325 bille: The usual word in fifteenth-century literature for a written petition or a statement of complaint, especially one concerning faithless or unrequited love, but there is much in AL, in the administrative arrangements for the presentation of the bills and in the bills themselves, to suggest that the poet is aware too of the stricter legal sense of the word and is making some attempt to imitate current legal procedure. In law, as in AL, the bill was the initiatory action of all procedure in equity; it consisted of a statement of complaint and a prayer for redress; it tended to be vague in point of fact but vehement in presenting the enormity of the offense; it was written in semi-legal parlance, with a profusion of loosely related participles and a convoluted syntax. Closest to AL in point of style are bills presented to the King's Council, which, like the court of Lady Loyalty, was approached by suitors as the supreme authority, able to right wrongs of every kind.
337 secretarye: The main job of the secretary - to collect, read over, and read out (553, 564) the written bills - is strikingly reminiscent of the role of the Clerk to the King's Council.
419-20 A medieval audience would need little reminding of the notorious dilatoriness of the law, whether in civil or criminal actions.
443 hir goodenesse: One can see here how an abstract noun comes to be used as a form of title.
455 berel and cristal: The idea of walls of beryl (not the modern semi-precious stone, but a form of crystal) and crystal is a fantasy, reminiscent of Chaucer's House of Fame and Lydgate's Temple of Glass, which in their turn form part of a descriptive tradition going back to the Book of Revelation, Chapter 21.
456 graven: Tapestries and painted cloths were much more common in domestic interiors (as distinct from churches) than mural decoration, but literary buildings are often embellished with murals, as in Chaucer's Parliament of Fowls (284-94), and the Knight's Tale (1918-2074), and Lydgate's Temple of Glass (42-142). The crystal engravings of AL are an added touch of fantasy. The storyes many oon, as befits the allegory, are of love's martyrs, true and faithful women unfortunate or wronged in love. Chaucer often finds occasion for introducing such lists of unfortunate women, and his Legend of Good Women is a systematic martyrology. Phyllis, Thisbe and Cleopatra usually figure in Chaucer's lists, and he tells the stories of all three in the Legend.
457 of wommanly pite: The idea is that Phyllis's misfortunes were due to her first taking pity on Demophon when he was shipwrecked on the shores of her kingdom. See Legend 2394-2561.
460 under a tre: The mulberry tree figures importantly in the story of Pyramus and Thisbe.
462 was slayne: This rather misses the point of Cleopatra's suicide. For the medieval view of Cleopatra as one of love's martyrs, see Legend 580-705.
463 Melusene: The heroine of a well-known story, translated from the French in two English fifteenth-century versions, Melusine (ed A.K. Donald, EETS, es 68, 1895) and Partenay (ed W.W. Skeat, EETS, os 22, 1866). Melusine was under a spell and used to turn into a serpent from the waist down every Saturday. When she married Count Raymond, she made him promise not to try to find out where she went on Saturdays. She proved a true and faithful wife, and bore him ten children, but Raymond's curiosity finally got the better of him. He followed her one Saturday, hacked a hole with his sword in the door of the room where she used to lock herself, and found her in the bath with her serpent's tail. His betrayal of the secret brings about her perpetual damnation.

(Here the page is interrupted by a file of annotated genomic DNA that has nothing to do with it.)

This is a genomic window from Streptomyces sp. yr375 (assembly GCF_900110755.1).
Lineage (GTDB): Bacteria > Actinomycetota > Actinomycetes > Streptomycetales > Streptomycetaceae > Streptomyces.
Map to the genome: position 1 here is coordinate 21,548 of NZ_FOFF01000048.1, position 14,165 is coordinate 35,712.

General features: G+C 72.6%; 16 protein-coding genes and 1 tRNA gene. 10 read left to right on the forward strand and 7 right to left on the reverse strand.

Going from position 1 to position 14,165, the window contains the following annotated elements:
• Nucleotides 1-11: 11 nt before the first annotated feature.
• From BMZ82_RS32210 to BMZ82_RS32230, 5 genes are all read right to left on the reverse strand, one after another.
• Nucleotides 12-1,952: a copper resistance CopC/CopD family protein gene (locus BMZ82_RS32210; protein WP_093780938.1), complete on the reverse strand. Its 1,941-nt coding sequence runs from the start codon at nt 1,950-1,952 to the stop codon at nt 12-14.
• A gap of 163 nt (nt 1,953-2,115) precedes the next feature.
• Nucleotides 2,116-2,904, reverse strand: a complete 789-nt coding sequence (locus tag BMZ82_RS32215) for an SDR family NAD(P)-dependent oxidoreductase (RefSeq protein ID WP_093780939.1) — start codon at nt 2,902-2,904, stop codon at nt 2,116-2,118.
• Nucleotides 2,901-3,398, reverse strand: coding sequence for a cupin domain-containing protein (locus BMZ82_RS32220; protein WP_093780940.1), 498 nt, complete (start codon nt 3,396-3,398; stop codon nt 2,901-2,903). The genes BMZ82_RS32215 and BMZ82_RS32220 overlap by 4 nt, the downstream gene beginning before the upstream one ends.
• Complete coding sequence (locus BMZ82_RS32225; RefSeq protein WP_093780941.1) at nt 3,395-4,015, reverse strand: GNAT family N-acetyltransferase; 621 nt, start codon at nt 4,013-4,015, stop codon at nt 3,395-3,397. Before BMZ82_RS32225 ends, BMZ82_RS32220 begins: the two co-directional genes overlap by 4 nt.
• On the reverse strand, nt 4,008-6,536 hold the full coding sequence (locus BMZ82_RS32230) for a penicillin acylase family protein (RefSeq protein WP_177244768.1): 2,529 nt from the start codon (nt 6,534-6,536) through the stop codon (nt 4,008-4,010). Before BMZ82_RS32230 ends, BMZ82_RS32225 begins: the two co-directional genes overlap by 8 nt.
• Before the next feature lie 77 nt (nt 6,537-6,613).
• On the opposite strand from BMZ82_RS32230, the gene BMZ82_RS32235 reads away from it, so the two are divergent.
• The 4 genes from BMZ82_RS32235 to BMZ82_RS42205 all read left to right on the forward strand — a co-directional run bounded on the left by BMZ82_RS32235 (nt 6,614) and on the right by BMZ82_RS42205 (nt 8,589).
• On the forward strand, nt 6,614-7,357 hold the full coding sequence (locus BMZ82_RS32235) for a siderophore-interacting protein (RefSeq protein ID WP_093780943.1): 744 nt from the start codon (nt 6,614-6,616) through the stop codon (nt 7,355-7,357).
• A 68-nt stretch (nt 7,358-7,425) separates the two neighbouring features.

465 Anelada: from Chaucer's Anelida and Arcite, much of which is devoted to Anelida's Compleynt.
477 stages: Mandeville describes an elaborate throne set on seven 'degrees' or steps in the palace of Prester John (Travels, ed. P. Hamelius, EETS, os 153, 1919, p. 183), very similar to the throne of Darius in the Alexander legend (see Wars of Alexander, ed. H. Duggan and T. Turville-Petre, EETS, ss 10, 1989, 3464-3519.
478 cassidony: chalcedony is a semi-transparent white quartz, which forms the third foundation of the New Jerusalem in Revelation 21:19, and is associated in the medieval lapidaries with authority.
480 saphirs: the most precious of all jewels in the lapidaries; they were a token of truth and constancy.
482 Ynde: India was, to the medieval imagination, the extreme limit of remoteness, as well as a symbol of fabulous splendor.
499 tappet: a piece of figured cloth used as a hanging over a door or doorway.
507 chaunceler: In medieval households, the chancellor was a very important official who supervised the running of the household and the estate.
523 In taberd wyse: The reference is to the tabard, the short sleeveless tunic (originally simply two panels of cloth joined over the shoulders) emblazoned with armorial bearings, worn by heralds; but clearly the phrase here describes the development of the late fifteenth-century surcoat (see FL 141n) with wide openings below the arms and long hanging sleeves.
526-30 The hems of the garment were studded with rows of pearls instead of ermine fur, and 'powdered' (sprinkled, a heraldic term) with diamonds instead of little black ermine tails. The details of Lady Loyalty's costume-decoration are very close to what can be seen in paintings of the mid to late fifteenth century, especially from Flanders, and what can be deduced from wills and inventories of the time.
533 serpe: a serpentine collar or neck-ring of precious metal, chased out or engraved, and set with white enamel flowers, each with a ruby in the center. Charles of Orleans had a similar collar.
536 balays of entaile: a balas ruby (a delicate rose-red variety of the spinel ruby), with an engraved design, set in the front of the diadem.